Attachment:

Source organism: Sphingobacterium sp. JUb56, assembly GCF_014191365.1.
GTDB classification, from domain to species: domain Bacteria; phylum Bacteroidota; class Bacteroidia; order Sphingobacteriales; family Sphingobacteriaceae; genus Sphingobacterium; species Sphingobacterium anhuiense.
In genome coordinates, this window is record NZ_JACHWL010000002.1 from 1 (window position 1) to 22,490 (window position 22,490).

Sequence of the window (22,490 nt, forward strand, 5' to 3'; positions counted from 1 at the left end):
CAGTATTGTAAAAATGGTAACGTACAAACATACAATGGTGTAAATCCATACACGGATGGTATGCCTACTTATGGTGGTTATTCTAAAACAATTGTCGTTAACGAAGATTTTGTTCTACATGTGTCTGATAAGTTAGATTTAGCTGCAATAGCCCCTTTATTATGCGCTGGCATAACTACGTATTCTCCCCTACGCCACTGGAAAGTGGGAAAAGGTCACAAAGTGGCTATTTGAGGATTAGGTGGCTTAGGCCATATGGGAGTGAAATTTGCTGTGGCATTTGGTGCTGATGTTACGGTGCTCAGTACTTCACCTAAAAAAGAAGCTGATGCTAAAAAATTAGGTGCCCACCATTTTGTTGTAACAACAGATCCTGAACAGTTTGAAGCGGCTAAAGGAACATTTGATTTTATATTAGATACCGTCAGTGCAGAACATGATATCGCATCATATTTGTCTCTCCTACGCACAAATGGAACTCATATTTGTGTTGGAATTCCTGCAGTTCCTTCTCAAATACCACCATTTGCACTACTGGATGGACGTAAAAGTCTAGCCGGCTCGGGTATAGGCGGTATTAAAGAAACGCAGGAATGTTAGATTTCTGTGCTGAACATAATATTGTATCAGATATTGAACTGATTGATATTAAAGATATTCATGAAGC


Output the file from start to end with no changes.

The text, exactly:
Source organism: Sphingobacterium sp. JUb56, assembly GCF_014191365.1.
GTDB classification, from domain to species: domain Bacteria; phylum Bacteroidota; class Bacteroidia; order Sphingobacteriales; family Sphingobacteriaceae; genus Sphingobacterium; species Sphingobacterium anhuiense.
In genome coordinates, this window is record NZ_JACHWL010000002.1 from 1 (window position 1) to 22,490 (window position 22,490).

Sequence of the window (22,490 nt, forward strand, 5' to 3'; positions counted from 1 at the left end):
CAGTATTGTAAAAATGGTAACGTACAAACATACAATGGTGTAAATCCATACACGGATGGTATGCCTACTTATGGTGGTTATTCTAAAACAATTGTCGTTAACGAAGATTTTGTTCTACATGTGTCTGATAAGTTAGATTTAGCTGCAATAGCCCCTTTATTATGCGCTGGCATAACTACGTATTCTCCCCTACGCCACTGGAAAGTGGGAAAAGGTCACAAAGTGGCTATTTGAGGATTAGGTGGCTTAGGCCATATGGGAGTGAAATTTGCTGTGGCATTTGGTGCTGATGTTACGGTGCTCAGTACTTCACCTAAAAAAGAAGCTGATGCTAAAAAATTAGGTGCCCACCATTTTGTTGTAACAACAGATCCTGAACAGTTTGAAGCGGCTAAAGGAACATTTGATTTTATATTAGATACCGTCAGTGCAGAACATGATATCGCATCATATTTGTCTCTCCTACGCACAAATGGAACTCATATTTGTGTTGGAATTCCTGCAGTTCCTTCTCAAATACCACCATTTGCACTACTGGATGGACGTAAAAGTCTAGCCGGCTCGGGTATAGGCGGTATTAAAGAAACGCAGGAATGTTAGATTTCTGTGCTGAACATAATATTGTATCAGATATTGAACTGATTGATATTAAAGATATTCATGAAGC